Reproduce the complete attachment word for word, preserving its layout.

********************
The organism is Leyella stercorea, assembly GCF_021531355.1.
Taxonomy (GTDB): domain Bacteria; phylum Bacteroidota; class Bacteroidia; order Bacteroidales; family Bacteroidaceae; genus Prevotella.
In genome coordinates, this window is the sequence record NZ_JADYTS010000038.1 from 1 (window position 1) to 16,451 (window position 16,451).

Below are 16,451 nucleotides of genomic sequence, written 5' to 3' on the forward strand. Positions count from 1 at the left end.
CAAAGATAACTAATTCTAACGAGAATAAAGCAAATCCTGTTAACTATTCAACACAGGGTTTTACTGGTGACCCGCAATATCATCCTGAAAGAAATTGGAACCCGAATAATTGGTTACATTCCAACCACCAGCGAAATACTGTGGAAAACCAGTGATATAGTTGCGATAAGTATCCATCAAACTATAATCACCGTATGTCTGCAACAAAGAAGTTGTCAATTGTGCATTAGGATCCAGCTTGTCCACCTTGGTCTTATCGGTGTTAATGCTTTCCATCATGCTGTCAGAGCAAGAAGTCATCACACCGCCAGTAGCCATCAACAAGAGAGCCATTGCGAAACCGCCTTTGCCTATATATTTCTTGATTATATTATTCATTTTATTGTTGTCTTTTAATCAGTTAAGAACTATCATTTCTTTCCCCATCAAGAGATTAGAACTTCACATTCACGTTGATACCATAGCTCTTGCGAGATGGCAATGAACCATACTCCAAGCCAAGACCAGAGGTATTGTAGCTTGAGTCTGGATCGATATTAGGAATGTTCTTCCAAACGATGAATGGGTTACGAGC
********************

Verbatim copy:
The organism is Leyella stercorea, assembly GCF_021531355.1.
Taxonomy (GTDB): domain Bacteria; phylum Bacteroidota; class Bacteroidia; order Bacteroidales; family Bacteroidaceae; genus Prevotella.
In genome coordinates, this window is the sequence record NZ_JADYTS010000038.1 from 1 (window position 1) to 16,451 (window position 16,451).

Below are 16,451 nucleotides of genomic sequence, written 5' to 3' on the forward strand. Positions count from 1 at the left end.
CAAAGATAACTAATTCTAACGAGAATAAAGCAAATCCTGTTAACTATTCAACACAGGGTTTTACTGGTGACCCGCAATATCATCCTGAAAGAAATTGGAACCCGAATAATTGGTTACATTCCAACCACCAGCGAAATACTGTGGAAAACCAGTGATATAGTTGCGATAAGTATCCATCAAACTATAATCACCGTATGTCTGCAACAAAGAAGTTGTCAATTGTGCATTAGGATCCAGCTTGTCCACCTTGGTCTTATCGGTGTTAATGCTTTCCATCATGCTGTCAGAGCAAGAAGTCATCACACCGCCAGTAGCCATCAACAAGAGAGCCATTGCGAAACCGCCTTTGCCTATATATTTCTTGATTATATTATTCATTTTATTGTTGTCTTTTAATCAGTTAAGAACTATCATTTCTTTCCCCATCAAGAGATTAGAACTTCACATTCACGTTGATACCATAGCTCTTGCGAGATGGCAATGAACCATACTCCAAGCCAAGACCAGAGGTATTGTAGCTTGAGTCTGGATCGATATTAGGAATGTTCTTCCAAACGATGAATGGGTTACGAGC